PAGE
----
Mental Health Champion AxedMay 4, 2016
Twitter just brought my attention to the following story in the Guardian:
Mental health champion for UK schools axed after criticising government
Department of Education denies axing of role is connected to Natasha Devon’s criticism of policies such as increased testing
The government has dropped its mental health champion for schools after she publicly criticised current education policies, in particular the testing regime which she claims is detrimental to children’s mental health.
Natasha Devon was appointed by the government last August to raise awareness and reduce the stigma surrounding young people’s mental health, as part of a wider £1.25bn drive to improve care.
On Wednesday however, it emerged that the high-profile role had been axed, raising concerns that the government was attempting to silence her.
You may recall that Natasha Devon has been popping up a lot recently in these parts. Over on the Labour Teachers blog (which I edit), Nick Rose revealed she had a history of advocating NLP, a solidly debunked bit of pseudo-science that should be kept out of schools. I wrote a blogpost about her when it turned out she was judging and shortlisting for TES’s teacher blogger of the year award (the shortlisting part of which appears to have been done rather badly) mainly dealing with her habit of being insulting about bloggers. She was insulting about anyone who challenged her on social media, but she also attacked Tom Bennett who had not even mentioned her:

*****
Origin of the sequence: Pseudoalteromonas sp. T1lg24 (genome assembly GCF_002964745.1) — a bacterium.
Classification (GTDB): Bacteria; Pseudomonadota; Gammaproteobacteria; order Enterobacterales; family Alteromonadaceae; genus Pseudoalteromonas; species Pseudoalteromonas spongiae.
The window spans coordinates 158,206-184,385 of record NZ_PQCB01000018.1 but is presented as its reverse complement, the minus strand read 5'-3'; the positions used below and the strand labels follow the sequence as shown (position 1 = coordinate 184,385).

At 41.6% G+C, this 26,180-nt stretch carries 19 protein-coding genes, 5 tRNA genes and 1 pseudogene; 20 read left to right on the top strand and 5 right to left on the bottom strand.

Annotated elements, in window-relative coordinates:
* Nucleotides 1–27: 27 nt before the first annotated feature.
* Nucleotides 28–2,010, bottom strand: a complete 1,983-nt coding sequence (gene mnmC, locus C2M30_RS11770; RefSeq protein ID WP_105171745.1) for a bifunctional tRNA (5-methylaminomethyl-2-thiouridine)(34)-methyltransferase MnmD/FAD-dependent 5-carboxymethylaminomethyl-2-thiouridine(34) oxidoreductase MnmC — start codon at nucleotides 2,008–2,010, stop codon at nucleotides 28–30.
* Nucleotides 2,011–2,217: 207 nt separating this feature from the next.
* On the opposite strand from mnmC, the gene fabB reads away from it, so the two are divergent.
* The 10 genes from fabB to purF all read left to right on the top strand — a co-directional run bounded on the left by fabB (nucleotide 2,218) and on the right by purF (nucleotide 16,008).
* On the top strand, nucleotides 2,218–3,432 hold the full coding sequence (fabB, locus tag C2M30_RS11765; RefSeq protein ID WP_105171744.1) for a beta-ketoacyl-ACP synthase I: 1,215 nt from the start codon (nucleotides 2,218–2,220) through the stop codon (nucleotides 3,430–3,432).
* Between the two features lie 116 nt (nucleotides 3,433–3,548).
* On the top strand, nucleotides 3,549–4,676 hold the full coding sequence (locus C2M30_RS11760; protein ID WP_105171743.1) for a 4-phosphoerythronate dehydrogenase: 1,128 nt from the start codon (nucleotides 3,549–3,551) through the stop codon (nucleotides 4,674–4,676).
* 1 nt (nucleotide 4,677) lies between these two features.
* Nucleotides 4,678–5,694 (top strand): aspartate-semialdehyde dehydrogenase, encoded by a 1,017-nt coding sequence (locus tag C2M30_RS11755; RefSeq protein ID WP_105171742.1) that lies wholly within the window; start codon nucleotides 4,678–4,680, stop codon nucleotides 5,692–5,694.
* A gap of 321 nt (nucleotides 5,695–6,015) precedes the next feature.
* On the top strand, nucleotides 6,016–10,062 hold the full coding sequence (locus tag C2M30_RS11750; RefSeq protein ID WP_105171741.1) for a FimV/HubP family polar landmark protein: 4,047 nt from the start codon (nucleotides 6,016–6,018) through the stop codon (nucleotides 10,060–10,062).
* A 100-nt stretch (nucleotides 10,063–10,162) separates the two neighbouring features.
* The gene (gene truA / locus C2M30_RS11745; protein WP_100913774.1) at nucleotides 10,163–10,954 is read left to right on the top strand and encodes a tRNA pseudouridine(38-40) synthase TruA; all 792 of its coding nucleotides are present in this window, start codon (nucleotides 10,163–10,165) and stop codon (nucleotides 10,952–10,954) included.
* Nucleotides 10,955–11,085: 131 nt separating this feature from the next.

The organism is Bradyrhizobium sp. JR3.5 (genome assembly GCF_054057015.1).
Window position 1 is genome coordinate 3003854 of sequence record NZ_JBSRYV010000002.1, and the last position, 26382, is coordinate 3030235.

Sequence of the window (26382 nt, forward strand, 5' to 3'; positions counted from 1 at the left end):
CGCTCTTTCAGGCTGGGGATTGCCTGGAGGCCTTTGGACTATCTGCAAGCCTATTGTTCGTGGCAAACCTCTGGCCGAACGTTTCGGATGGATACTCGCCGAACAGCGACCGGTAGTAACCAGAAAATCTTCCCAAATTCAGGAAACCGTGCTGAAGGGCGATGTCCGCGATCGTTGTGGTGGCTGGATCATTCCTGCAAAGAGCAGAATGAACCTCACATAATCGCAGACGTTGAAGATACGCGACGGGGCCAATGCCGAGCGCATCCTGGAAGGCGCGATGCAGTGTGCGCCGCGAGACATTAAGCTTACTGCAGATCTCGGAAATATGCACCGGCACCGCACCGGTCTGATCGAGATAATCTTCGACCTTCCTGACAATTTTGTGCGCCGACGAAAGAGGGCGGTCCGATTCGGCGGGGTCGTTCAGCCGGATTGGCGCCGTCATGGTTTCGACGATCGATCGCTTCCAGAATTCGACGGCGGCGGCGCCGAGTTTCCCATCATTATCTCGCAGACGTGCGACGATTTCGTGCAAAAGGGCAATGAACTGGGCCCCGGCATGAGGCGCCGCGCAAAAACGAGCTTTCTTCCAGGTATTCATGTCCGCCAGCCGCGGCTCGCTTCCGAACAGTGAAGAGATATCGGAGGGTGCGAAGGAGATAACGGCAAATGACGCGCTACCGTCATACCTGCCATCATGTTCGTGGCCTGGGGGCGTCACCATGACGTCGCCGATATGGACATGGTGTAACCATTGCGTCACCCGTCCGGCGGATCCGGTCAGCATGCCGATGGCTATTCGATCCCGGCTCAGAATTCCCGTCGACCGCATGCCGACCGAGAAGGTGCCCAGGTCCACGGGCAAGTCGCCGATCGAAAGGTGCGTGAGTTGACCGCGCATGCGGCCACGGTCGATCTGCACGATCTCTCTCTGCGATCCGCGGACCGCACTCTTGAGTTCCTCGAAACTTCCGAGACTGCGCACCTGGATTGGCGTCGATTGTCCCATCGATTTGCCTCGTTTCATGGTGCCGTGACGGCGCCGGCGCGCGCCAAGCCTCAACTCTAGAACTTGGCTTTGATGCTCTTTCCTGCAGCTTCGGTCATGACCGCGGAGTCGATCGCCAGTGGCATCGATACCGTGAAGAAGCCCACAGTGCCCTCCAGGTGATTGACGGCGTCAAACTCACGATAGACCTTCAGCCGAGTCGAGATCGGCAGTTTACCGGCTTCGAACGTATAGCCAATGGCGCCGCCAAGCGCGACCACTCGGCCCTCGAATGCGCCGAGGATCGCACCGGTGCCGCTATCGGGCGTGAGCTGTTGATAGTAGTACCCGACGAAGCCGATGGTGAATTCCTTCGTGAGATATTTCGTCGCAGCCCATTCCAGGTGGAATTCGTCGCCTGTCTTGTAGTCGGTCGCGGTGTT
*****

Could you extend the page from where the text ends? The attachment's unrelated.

She managed to react to my complaint that she was rude to bloggers by suggesting that her critics “mixed things which were true with things that weren’t in order to create the impression of truth which, incidentally, was a technique favoured by Hitler”.
She then turned up again when I blogged about various newspaper articles that seemed to be using very misleading statistics to suggest there is a mental health crisis in schools. She has been at the forefront of trying to create panic over mental health, often being quite dismissive of anybody who dares try to put the issue into perspective.
The Guardian, unfortunately, has not considered whether her abusive comments on social media, her scaremongering, or her indifference to evidence may have been the reason the government cut her loose. They are right that she has criticised the government for testing children, although they are mistaken if they think that the government has increased testing. Is it really that long ago that they were under fire for decoupling AS-levels and discouraging resits and modular exams? It seems unlikely that her criticisms did any more than bring to their attention that her anti-academic agenda is not their own.
The government should not be criticised for letting her go, but for appointing her in the first place. There is an all too familiar pattern here where politicians publicly cosy up to charities that work with children. I would argue that Natasha Devon, like Camila Batmanghelidjh before her, is somebody with the best of intentions, some very odd ideas and whose greatest talent lies in getting media attention. Politicians who want to make a difference to young people should stop looking for photo-opportunities, and ask “Am I dealing with somebody who knows what they are doing?”